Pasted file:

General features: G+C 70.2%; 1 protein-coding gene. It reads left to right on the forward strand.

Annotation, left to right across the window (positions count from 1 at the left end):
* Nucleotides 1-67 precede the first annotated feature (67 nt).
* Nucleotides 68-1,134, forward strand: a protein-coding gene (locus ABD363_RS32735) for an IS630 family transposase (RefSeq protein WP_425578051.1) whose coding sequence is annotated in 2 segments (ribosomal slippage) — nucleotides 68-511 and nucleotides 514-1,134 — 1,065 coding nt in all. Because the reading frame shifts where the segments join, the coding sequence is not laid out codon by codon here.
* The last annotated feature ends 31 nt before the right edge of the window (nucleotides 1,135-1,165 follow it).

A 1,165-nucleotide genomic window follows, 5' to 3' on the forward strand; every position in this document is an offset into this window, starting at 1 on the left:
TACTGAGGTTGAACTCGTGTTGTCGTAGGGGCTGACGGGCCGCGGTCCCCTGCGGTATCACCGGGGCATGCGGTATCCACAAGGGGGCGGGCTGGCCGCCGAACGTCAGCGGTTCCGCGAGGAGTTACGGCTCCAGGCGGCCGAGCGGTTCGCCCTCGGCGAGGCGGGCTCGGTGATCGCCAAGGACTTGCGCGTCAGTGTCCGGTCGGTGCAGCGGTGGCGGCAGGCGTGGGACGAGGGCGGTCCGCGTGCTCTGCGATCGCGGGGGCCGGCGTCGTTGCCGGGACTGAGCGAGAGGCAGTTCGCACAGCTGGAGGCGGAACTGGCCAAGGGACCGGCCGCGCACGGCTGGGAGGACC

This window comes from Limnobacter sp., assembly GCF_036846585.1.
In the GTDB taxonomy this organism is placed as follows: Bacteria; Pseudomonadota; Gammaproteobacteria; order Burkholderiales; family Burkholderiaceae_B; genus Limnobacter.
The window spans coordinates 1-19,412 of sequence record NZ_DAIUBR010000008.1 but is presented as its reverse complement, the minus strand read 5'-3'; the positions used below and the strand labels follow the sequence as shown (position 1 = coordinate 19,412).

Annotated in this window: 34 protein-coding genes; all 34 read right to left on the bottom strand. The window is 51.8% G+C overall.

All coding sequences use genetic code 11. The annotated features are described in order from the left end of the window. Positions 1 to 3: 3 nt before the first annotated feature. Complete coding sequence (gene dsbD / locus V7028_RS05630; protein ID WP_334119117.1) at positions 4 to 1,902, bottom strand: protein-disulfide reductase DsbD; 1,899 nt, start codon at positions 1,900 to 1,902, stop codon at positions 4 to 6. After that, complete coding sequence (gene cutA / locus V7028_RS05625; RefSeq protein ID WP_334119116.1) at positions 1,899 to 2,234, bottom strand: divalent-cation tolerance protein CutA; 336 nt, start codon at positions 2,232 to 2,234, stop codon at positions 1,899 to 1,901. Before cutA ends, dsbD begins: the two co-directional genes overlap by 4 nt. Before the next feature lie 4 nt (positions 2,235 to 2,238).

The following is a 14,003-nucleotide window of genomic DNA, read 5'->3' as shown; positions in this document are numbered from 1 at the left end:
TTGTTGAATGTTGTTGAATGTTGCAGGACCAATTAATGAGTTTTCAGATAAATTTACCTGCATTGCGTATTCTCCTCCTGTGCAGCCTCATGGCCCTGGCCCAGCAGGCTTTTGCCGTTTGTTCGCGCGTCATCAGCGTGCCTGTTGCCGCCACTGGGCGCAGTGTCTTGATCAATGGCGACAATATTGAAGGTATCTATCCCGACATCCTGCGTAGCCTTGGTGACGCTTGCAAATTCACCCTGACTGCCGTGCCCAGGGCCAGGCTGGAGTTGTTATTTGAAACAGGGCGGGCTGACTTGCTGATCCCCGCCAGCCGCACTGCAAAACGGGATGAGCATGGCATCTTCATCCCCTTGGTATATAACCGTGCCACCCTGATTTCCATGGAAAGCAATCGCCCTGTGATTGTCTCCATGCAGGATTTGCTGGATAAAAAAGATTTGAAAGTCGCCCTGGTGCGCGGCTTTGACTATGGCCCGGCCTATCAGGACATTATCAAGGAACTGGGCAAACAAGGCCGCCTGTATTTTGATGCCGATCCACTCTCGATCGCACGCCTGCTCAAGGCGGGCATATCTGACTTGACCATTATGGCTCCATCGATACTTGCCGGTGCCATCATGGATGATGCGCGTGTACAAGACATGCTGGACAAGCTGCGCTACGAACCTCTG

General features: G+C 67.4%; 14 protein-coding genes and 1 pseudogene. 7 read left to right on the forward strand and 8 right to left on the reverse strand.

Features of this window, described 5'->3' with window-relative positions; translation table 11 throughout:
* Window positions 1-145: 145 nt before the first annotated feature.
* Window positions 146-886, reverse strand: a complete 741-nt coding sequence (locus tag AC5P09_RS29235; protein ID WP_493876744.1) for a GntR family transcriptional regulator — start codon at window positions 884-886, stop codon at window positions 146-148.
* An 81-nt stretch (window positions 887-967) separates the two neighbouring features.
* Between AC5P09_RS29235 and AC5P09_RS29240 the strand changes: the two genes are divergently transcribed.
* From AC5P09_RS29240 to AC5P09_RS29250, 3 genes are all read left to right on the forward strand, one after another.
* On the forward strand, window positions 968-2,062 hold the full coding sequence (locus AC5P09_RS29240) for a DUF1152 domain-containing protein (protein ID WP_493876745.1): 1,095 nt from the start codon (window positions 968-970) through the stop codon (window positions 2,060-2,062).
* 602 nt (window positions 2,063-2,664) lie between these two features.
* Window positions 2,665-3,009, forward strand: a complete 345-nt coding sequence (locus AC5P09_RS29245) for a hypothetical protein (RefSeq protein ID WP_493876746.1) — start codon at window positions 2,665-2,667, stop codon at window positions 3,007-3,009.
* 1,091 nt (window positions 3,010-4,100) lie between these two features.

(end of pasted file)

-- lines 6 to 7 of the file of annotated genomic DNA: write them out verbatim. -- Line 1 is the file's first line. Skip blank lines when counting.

A 1,165-nucleotide genomic window follows, 5' to 3' on the forward strand; every position in this document is an offset into this window, starting at 1 on the left:
TACTGAGGTTGAACTCGTGTTGTCGTAGGGGCTGACGGGCCGCGGTCCCCTGCGGTATCACCGGGGCATGCGGTATCCACAAGGGGGCGGGCTGGCCGCCGAACGTCAGCGGTTCCGCGAGGAGTTACGGCTCCAGGCGGCCGAGCGGTTCGCCCTCGGCGAGGCGGGCTCGGTGATCGCCAAGGACTTGCGCGTCAGTGTCCGGTCGGTGCAGCGGTGGCGGCAGGCGTGGGACGAGGGCGGTCCGCGTGCTCTGCGATCGCGGGGGCCGGCGTCGTTGCCGGGACTGAGCGAGAGGCAGTTCGCACAGCTGGAGGCGGAACTGGCCAAGGGACCGGCCGCGCACGGCTGGGAGGACC